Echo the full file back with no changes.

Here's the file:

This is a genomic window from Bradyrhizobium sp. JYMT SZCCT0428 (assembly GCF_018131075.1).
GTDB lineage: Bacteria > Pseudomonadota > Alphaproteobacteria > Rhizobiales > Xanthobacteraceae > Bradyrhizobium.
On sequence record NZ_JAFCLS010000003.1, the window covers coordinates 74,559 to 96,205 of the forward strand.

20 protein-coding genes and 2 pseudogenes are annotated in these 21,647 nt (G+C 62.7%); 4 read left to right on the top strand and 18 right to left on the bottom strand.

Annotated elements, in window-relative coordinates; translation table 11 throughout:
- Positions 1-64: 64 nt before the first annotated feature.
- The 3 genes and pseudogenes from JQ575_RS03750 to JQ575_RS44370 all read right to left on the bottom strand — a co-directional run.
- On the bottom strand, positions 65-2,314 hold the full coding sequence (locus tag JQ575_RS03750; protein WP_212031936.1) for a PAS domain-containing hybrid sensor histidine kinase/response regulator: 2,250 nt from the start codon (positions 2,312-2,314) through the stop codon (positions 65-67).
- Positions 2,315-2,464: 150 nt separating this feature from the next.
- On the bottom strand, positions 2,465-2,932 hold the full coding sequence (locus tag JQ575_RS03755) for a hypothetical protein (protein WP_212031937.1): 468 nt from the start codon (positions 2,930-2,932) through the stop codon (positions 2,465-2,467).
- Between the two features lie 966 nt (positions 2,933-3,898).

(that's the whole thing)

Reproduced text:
This is a genomic window from Bradyrhizobium sp. JYMT SZCCT0428 (assembly GCF_018131075.1).
GTDB lineage: Bacteria > Pseudomonadota > Alphaproteobacteria > Rhizobiales > Xanthobacteraceae > Bradyrhizobium.
On sequence record NZ_JAFCLS010000003.1, the window covers coordinates 74,559 to 96,205 of the forward strand.

20 protein-coding genes and 2 pseudogenes are annotated in these 21,647 nt (G+C 62.7%); 4 read left to right on the top strand and 18 right to left on the bottom strand.

Annotated elements, in window-relative coordinates; translation table 11 throughout:
- Positions 1-64: 64 nt before the first annotated feature.
- The 3 genes and pseudogenes from JQ575_RS03750 to JQ575_RS44370 all read right to left on the bottom strand — a co-directional run.
- On the bottom strand, positions 65-2,314 hold the full coding sequence (locus tag JQ575_RS03750; protein WP_212031936.1) for a PAS domain-containing hybrid sensor histidine kinase/response regulator: 2,250 nt from the start codon (positions 2,312-2,314) through the stop codon (positions 65-67).
- Positions 2,315-2,464: 150 nt separating this feature from the next.
- On the bottom strand, positions 2,465-2,932 hold the full coding sequence (locus tag JQ575_RS03755) for a hypothetical protein (protein WP_212031937.1): 468 nt from the start codon (positions 2,930-2,932) through the stop codon (positions 2,465-2,467).
- Between the two features lie 966 nt (positions 2,933-3,898).